PHOENIX — Braden Shipley has found you can go home again. Or at least get close.
Shipley, the Diamondbacks’ first pick in the 2013 draft, will begin his professional career in his home state of Oregon after signing a contract with a $2.25 signing bonus at Chase Field on Tuesday.
A native of Medford, Ore., Shipley will join the Class A Hillsboro Hops on Wednesday, a Portland suburb that is about five hours up I-5 from his home town.
“I’m ready to play some baseball,” Shipley said.
“I’m excited about it. Home-state boy, going up and playing. Being close to home, that is just a bonus for me. Now it’s time to do what I need to do and perform.”
The D-backs, as they do with most of their pitching prospects, will ease Shipley into his first pro season. He was 7-3 with a 2.77 ERA at the University of Nevada this season, and had 102 strikeouts in 107 ⅔ innings.
“With the layoff after the (college) season ended, the plan is to kind of s-l-o-w-l-y get him back in. We don’t want to put him in harm’s way in any stretch. I know he is anxious. I know he is fired up. That speaks to the competitor. We’ll build him up slow,” D-backs scouting director Ray Montgomery said.
Shipley, a shortstop his freshman season at Nevada before transitioning to the mound, has a fastball that was clocked in the high-90 mph range, although he pitches more in the mid-90s. He complements that with a curve ball and a changeup. He was the WAC pitcher of the year in 2012, when he was 9-4 with a 2.20 ERA.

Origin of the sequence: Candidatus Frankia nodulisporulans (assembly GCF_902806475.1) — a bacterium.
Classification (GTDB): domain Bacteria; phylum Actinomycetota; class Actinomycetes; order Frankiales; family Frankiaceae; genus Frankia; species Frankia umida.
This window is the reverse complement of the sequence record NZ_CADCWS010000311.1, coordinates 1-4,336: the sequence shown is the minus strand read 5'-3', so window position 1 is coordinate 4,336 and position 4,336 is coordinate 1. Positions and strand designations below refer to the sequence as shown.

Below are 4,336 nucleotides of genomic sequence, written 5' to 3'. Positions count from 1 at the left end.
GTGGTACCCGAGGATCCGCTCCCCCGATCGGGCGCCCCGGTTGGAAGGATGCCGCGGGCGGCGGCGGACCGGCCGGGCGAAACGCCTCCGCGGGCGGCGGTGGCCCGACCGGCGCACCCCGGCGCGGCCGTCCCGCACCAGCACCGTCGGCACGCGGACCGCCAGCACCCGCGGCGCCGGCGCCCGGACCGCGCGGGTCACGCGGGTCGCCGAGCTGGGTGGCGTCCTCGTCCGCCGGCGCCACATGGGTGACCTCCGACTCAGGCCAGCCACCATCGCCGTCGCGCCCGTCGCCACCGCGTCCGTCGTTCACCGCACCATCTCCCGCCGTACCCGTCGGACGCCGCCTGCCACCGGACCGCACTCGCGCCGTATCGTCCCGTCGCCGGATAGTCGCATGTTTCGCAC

“What he did in college speaks for itself,” Montgomery said. “We want to get him up on our system and get him into our throwing program. He’s advanced, but he still has things to learn. I’m not going to put a number (innings) per se, I’m just going to make sure the health and the care of his arm we build back up, and put him in a good position at the end of the year.”
With that in mind, the D-backs will keep Shipley on a starter’s regimen, but he likely will start out pitching only a few innings at a time while rebuilding arm strength.
Because of his limited time on the mound, the D-backs see a large upside for Shipley, and they were surprised that he lasted until the 15th pick of the first round.
“It’s one of the rare instances where you have a combination of athleticism and stuff, and you can sort of dream a little bit that when he gets to our people and starts to improve on those things, he still has ceiling. He has room to grow. He’s competitive. He’s driven,” Montgomery said.
“Obviously I want to do well and just improve. I want to keep getting better every day and progress toward getting it to the big leagues,” said Shipley.